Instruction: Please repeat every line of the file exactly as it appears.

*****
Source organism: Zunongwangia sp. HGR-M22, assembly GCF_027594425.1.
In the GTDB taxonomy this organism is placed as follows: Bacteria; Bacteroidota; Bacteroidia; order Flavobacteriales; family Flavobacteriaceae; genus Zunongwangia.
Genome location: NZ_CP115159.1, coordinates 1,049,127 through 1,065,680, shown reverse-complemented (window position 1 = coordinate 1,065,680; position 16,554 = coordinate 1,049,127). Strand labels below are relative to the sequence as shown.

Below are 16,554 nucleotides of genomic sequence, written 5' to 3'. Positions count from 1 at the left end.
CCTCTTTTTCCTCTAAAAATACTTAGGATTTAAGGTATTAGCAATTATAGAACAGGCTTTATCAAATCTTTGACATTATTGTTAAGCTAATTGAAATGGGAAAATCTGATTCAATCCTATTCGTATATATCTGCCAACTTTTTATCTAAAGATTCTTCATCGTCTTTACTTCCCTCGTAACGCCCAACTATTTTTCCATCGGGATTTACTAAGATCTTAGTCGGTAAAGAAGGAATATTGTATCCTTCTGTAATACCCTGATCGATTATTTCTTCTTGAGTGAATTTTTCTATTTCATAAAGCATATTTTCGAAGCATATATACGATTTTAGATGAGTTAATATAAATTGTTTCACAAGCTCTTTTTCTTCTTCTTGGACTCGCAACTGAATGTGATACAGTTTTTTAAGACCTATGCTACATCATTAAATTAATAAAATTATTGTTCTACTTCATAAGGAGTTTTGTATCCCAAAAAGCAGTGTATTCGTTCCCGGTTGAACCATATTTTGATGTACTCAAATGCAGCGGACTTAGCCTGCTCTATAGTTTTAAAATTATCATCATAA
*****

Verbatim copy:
Source organism: Zunongwangia sp. HGR-M22, assembly GCF_027594425.1.
In the GTDB taxonomy this organism is placed as follows: Bacteria; Bacteroidota; Bacteroidia; order Flavobacteriales; family Flavobacteriaceae; genus Zunongwangia.
Genome location: NZ_CP115159.1, coordinates 1,049,127 through 1,065,680, shown reverse-complemented (window position 1 = coordinate 1,065,680; position 16,554 = coordinate 1,049,127). Strand labels below are relative to the sequence as shown.

Below are 16,554 nucleotides of genomic sequence, written 5' to 3'. Positions count from 1 at the left end.
CCTCTTTTTCCTCTAAAAATACTTAGGATTTAAGGTATTAGCAATTATAGAACAGGCTTTATCAAATCTTTGACATTATTGTTAAGCTAATTGAAATGGGAAAATCTGATTCAATCCTATTCGTATATATCTGCCAACTTTTTATCTAAAGATTCTTCATCGTCTTTACTTCCCTCGTAACGCCCAACTATTTTTCCATCGGGATTTACTAAGATCTTAGTCGGTAAAGAAGGAATATTGTATCCTTCTGTAATACCCTGATCGATTATTTCTTCTTGAGTGAATTTTTCTATTTCATAAAGCATATTTTCGAAGCATATATACGATTTTAGATGAGTTAATATAAATTGTTTCACAAGCTCTTTTTCTTCTTCTTGGACTCGCAACTGAATGTGATACAGTTTTTTAAGACCTATGCTACATCATTAAATTAATAAAATTATTGTTCTACTTCATAAGGAGTTTTGTATCCCAAAAAGCAGTGTATTCGTTCCCGGTTGAACCATATTTTGATGTACTCAAATGCAGCGGACTTAGCCTGCTCTATAGTTTTAAAATTATCATCATAA